There is a freedom beyond the freedom of speech, and that is the freedom of satire. Freedom of speech is already curtailed in countries which otherwise uphold it as a basic right through the criminalization of hate-speech, holocaust denial and incitement to commit acts of terrorism. Legislation aside, taboos, social conventions and personal consideration further dissuade us from saying whatever we please in practice. Indeed, much of the socialization of children involves inhibiting their impulse to make potentially offensive remarks.
We do not, therefore, enjoy full freedom of speech, but we do – and should – enjoy the unbridled freedom of satire. The whole point of satire is to challenge dominant representations – a serious target – by humorous means. In reminding us that there can always be alternative perspectives, satire usurps the tyranny of the final word, and in doing so humorously, it defies the blinkered mindset of dogmatism. Satire invites us to lighten up and revel in the contradictions which make up the human condition.
Satirical humour is achieved through reversal, distortion, juxtapositions, parody, irony and any number of other means, the purpose of which is to surprise and, through surprise, both delight us and create awareness. Heightened awareness, in turn, is not only the means but also the reward of a considered life, and as Socrates suggesteded, a life left to chance or subject to the behest of others - the unconsidered life – is less likely to be worth living. Perhaps most importantly of all, satirical humour does not advocate any position or pursue any agenda, other than that of challenging the dominant narrative of particular groups at particular times, reminding us that there is always scope for another take and that there will always be another day.
In the light of the terrorist attack on the French satirical paper, Charlie Hebdo, on 7 January 2015, I would urge that we do not respond by advocating the freedom of speech, but that we insist on protecting the freedom of satire. There are two reasons for this, both of which have to do with the fact, already noted above, that satire already enjoys a freedom beyond that of speech – it is not a subset but an intersecting set.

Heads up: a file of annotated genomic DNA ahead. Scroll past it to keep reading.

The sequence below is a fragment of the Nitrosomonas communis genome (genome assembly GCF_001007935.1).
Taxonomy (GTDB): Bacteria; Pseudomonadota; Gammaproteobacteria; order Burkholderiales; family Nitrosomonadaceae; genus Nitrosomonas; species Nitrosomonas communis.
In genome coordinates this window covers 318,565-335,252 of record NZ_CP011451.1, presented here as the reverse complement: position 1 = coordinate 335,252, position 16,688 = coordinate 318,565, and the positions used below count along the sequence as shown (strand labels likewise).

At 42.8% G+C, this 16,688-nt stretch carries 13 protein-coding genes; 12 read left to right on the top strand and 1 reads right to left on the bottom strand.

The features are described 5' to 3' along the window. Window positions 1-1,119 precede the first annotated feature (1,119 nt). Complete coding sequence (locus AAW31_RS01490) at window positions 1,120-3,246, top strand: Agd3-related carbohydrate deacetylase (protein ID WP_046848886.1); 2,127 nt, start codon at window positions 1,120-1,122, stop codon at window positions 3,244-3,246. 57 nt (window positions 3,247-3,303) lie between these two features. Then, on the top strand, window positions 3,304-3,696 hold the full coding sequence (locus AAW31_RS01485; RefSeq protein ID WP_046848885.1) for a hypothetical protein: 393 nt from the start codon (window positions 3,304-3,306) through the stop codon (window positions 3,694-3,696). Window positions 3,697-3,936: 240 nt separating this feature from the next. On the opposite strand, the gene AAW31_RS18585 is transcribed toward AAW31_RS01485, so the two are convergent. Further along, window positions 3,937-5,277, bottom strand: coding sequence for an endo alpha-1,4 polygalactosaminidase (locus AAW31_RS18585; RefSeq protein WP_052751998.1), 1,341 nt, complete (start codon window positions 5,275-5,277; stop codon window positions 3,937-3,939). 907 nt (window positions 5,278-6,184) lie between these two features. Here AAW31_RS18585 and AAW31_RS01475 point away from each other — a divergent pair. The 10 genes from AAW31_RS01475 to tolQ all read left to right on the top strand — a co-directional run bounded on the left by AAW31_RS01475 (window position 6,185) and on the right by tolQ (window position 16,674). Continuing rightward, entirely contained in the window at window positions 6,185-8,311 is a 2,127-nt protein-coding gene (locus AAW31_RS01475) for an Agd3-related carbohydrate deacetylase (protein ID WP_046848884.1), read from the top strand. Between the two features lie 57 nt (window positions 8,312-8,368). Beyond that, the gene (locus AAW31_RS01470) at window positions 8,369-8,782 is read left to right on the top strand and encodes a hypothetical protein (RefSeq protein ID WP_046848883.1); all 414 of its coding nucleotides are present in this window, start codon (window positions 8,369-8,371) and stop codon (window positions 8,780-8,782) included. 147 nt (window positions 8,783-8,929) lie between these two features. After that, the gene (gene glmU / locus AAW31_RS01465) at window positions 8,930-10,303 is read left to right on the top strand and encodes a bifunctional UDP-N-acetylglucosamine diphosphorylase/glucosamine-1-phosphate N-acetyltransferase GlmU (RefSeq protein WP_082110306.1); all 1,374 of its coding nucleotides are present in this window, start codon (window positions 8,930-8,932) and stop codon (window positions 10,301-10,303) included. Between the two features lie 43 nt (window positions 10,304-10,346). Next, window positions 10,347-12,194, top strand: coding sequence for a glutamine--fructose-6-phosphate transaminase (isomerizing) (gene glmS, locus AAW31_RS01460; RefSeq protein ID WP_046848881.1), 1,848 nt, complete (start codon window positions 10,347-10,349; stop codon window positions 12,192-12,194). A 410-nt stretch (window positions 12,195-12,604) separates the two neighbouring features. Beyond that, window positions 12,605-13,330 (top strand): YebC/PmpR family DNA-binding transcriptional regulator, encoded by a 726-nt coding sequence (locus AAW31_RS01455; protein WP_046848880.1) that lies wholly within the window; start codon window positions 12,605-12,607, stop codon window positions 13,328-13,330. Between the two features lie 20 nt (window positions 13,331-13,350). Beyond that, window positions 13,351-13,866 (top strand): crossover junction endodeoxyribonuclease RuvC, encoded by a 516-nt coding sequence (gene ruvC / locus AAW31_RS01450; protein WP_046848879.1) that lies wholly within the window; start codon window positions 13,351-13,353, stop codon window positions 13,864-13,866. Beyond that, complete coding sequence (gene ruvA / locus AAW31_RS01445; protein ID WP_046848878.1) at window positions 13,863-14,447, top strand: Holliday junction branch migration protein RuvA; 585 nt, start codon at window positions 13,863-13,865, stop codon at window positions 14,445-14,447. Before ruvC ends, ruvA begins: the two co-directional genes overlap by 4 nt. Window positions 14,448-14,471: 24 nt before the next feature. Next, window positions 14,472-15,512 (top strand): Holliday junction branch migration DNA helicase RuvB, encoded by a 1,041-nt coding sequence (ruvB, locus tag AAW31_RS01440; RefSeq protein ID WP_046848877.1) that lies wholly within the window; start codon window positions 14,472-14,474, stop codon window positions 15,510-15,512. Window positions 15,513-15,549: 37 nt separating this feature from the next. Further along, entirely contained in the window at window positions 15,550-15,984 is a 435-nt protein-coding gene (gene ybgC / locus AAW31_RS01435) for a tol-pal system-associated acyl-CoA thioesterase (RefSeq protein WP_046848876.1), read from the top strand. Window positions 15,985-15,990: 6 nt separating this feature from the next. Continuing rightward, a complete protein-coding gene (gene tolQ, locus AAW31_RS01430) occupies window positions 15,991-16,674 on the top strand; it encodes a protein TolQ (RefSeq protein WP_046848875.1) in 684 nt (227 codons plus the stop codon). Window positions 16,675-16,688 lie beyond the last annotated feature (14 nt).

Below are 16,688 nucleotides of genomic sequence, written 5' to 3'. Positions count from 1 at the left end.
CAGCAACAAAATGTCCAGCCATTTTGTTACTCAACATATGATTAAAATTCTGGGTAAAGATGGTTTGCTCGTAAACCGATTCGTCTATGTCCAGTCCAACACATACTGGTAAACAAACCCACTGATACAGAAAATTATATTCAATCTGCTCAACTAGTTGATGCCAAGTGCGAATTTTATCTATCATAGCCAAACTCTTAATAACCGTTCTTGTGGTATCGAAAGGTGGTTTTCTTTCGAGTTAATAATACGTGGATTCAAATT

The first has to do with legislation: since hate-speech has been criminalized, and given that certain cartoons may be interpretable as a form of hate-speech, we are potentially open to the charge of double-standards by those who see satirical cartoons not only as a form of blasphemy, but an incitement to hatred. The right of satire to address any issue without constraints must therefore be protected as a special privilege, one predicated on the understanding that the primary aim of satire is to expose, not advocate or incite.
The second has to do with conventions and exceptions: the satirist, like the court jester of old or the Joker in a pack of cards, is not an official player – he is not part of the social, political or professional hierarchy, but a free-floater who has equal access to King and cook, and who is exempt from existing conventions and constraints. The satirist speaks for herself, irreverently, provocatively and often outrageously, and since she is not a spokesperson for anybody, other parties cannot be held accountable for the liberties she assumes.
Thus the equation made following the Danish-cartoon controversy between satirists and official parties such as diplomats, political players or commercial brands is utterly misguided. By guaranteeing the freedom of the satirist as an independent voice with special privileges, official parties can absolve themselves of any charge that they condone what the satirists are saying while nevertheless condoning the right of satirists to say what they please.
The solidarity expressed in the world-wide “Je suis Charlie” (I am Charlie) response is to be admired and encouraged. But it must also be well considered: only the satirist in me is at one with Charlie Hebdo. The law-abiding citizen and the civic-minded individual, as well as the official spokesman, does not have the liberty of the satirist. And that is precisely why the freedom of satire must be protected and promoted over and above the freedom of speech.